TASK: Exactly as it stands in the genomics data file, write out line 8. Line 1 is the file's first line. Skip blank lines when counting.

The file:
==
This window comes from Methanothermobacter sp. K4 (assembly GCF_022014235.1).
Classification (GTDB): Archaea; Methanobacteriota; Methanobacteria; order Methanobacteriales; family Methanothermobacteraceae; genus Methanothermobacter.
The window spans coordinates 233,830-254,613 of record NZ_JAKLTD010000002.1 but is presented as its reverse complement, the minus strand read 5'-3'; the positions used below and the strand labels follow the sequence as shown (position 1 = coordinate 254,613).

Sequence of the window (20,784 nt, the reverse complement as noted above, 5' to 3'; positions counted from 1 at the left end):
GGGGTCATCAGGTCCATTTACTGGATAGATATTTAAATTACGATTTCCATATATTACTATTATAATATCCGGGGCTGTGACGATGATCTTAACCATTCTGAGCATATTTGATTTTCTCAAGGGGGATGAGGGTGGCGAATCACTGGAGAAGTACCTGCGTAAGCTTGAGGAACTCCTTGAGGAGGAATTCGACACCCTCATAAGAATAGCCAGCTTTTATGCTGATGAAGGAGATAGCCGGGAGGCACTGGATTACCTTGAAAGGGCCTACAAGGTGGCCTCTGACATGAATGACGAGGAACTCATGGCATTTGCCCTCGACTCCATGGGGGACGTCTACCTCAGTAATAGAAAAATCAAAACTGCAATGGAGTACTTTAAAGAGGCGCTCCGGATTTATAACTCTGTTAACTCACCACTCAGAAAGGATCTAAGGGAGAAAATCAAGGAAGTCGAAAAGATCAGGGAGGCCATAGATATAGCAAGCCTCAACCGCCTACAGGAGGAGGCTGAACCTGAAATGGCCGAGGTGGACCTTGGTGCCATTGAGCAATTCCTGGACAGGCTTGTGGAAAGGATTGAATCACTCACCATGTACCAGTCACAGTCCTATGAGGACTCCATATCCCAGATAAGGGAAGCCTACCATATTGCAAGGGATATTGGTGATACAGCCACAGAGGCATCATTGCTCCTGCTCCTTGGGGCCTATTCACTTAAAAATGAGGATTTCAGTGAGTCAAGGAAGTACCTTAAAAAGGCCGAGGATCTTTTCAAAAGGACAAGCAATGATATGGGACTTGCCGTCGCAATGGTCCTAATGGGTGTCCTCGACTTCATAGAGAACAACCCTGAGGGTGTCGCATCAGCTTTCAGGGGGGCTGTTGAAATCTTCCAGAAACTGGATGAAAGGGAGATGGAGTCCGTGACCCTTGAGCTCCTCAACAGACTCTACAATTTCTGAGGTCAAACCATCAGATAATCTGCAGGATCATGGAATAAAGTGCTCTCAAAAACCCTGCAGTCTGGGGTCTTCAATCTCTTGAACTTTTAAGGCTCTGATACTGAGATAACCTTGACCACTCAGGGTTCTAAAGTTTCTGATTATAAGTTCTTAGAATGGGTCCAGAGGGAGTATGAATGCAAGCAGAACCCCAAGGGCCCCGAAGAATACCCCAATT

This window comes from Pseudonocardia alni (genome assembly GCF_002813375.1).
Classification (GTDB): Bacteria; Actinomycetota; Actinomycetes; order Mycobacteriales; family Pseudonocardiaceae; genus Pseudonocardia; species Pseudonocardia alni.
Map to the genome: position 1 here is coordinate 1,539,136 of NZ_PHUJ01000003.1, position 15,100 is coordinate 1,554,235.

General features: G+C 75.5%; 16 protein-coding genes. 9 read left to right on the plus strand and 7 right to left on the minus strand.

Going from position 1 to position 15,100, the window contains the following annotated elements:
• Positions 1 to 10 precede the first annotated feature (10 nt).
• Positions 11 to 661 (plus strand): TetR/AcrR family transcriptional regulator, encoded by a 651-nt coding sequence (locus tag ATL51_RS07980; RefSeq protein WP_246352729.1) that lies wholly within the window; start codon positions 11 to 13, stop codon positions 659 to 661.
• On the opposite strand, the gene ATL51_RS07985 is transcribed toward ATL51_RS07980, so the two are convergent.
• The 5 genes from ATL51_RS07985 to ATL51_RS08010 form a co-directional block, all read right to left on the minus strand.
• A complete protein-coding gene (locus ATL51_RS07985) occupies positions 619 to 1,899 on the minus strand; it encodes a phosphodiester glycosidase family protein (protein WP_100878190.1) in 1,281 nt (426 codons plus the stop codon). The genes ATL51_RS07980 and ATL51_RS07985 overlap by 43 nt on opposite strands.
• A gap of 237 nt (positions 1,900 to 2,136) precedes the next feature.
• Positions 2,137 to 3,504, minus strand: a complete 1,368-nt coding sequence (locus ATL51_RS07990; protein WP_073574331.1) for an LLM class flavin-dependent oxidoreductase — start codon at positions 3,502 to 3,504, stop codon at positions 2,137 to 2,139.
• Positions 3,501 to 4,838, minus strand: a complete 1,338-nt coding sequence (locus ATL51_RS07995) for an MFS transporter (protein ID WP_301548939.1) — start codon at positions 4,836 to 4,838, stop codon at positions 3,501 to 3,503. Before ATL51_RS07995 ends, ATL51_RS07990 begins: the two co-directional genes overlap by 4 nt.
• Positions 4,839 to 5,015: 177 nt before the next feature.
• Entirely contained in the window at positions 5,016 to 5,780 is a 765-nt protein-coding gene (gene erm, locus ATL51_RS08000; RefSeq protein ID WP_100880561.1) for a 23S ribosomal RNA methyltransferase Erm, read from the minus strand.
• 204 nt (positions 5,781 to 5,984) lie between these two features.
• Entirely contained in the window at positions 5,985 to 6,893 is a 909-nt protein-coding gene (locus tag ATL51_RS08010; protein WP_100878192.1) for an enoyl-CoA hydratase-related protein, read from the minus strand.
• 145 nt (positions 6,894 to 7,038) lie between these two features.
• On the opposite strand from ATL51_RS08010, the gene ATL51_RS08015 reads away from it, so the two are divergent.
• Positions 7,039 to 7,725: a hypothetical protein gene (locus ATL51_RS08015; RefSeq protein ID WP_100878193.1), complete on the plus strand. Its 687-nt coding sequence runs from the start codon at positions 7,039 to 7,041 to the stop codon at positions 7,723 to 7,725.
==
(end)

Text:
Map to the genome: position 1 here is coordinate 1,539,136 of NZ_PHUJ01000003.1, position 15,100 is coordinate 1,554,235.